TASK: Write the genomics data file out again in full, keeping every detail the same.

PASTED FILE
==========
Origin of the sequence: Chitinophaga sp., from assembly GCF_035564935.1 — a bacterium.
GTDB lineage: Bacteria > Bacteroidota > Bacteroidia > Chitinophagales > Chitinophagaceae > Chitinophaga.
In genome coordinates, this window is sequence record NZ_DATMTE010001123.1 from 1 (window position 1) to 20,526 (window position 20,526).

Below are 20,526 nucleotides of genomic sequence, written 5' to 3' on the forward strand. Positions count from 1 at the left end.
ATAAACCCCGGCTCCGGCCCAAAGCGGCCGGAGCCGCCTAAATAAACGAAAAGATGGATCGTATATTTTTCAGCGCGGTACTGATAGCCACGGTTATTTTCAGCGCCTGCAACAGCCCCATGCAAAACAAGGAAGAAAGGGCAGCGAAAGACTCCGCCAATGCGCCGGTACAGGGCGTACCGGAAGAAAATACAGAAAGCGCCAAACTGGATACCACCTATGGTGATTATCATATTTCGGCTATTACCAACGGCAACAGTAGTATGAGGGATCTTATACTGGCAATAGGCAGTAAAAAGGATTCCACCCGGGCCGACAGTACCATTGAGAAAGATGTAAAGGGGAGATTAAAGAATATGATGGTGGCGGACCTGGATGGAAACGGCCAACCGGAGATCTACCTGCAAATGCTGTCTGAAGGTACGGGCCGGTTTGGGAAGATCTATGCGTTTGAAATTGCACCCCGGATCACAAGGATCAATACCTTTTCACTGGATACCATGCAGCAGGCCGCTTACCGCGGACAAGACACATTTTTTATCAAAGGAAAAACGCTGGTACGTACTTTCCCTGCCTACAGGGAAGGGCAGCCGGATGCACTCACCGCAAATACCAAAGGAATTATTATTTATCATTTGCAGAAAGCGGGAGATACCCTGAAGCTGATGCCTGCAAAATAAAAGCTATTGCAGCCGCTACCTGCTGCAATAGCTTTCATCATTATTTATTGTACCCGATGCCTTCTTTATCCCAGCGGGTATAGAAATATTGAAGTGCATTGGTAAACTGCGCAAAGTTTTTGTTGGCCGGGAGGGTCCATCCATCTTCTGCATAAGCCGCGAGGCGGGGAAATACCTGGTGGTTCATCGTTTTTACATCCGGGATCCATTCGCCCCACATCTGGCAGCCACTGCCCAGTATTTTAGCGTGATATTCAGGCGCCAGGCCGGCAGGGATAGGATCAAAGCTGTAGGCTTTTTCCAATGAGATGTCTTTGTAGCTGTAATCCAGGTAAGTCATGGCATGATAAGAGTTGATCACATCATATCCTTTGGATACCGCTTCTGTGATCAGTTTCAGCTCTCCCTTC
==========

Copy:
Origin of the sequence: Chitinophaga sp., from assembly GCF_035564935.1 — a bacterium.
GTDB lineage: Bacteria > Bacteroidota > Bacteroidia > Chitinophagales > Chitinophagaceae > Chitinophaga.
In genome coordinates, this window is sequence record NZ_DATMTE010001123.1 from 1 (window position 1) to 20,526 (window position 20,526).

Below are 20,526 nucleotides of genomic sequence, written 5' to 3' on the forward strand. Positions count from 1 at the left end.
ATAAACCCCGGCTCCGGCCCAAAGCGGCCGGAGCCGCCTAAATAAACGAAAAGATGGATCGTATATTTTTCAGCGCGGTACTGATAGCCACGGTTATTTTCAGCGCCTGCAACAGCCCCATGCAAAACAAGGAAGAAAGGGCAGCGAAAGACTCCGCCAATGCGCCGGTACAGGGCGTACCGGAAGAAAATACAGAAAGCGCCAAACTGGATACCACCTATGGTGATTATCATATTTCGGCTATTACCAACGGCAACAGTAGTATGAGGGATCTTATACTGGCAATAGGCAGTAAAAAGGATTCCACCCGGGCCGACAGTACCATTGAGAAAGATGTAAAGGGGAGATTAAAGAATATGATGGTGGCGGACCTGGATGGAAACGGCCAACCGGAGATCTACCTGCAAATGCTGTCTGAAGGTACGGGCCGGTTTGGGAAGATCTATGCGTTTGAAATTGCACCCCGGATCACAAGGATCAATACCTTTTCACTGGATACCATGCAGCAGGCCGCTTACCGCGGACAAGACACATTTTTTATCAAAGGAAAAACGCTGGTACGTACTTTCCCTGCCTACAGGGAAGGGCAGCCGGATGCACTCACCGCAAATACCAAAGGAATTATTATTTATCATTTGCAGAAAGCGGGAGATACCCTGAAGCTGATGCCTGCAAAATAAAAGCTATTGCAGCCGCTACCTGCTGCAATAGCTTTCATCATTATTTATTGTACCCGATGCCTTCTTTATCCCAGCGGGTATAGAAATATTGAAGTGCATTGGTAAACTGCGCAAAGTTTTTGTTGGCCGGGAGGGTCCATCCATCTTCTGCATAAGCCGCGAGGCGGGGAAATACCTGGTGGTTCATCGTTTTTACATCCGGGATCCATTCGCCCCACATCTGGCAGCCACTGCCCAGTATTTTAGCGTGATATTCAGGCGCCAGGCCGGCAGGGATAGGATCAAAGCTGTAGGCTTTTTCCAATGAGATGTCTTTGTAGCTGTAATCCAGGTAAGTCATGGCATGATAAGAGTTGATCACATCATATCCTTTGGATACCGCTTCTGTGATCAGTTTCAGCTCTCCCTTC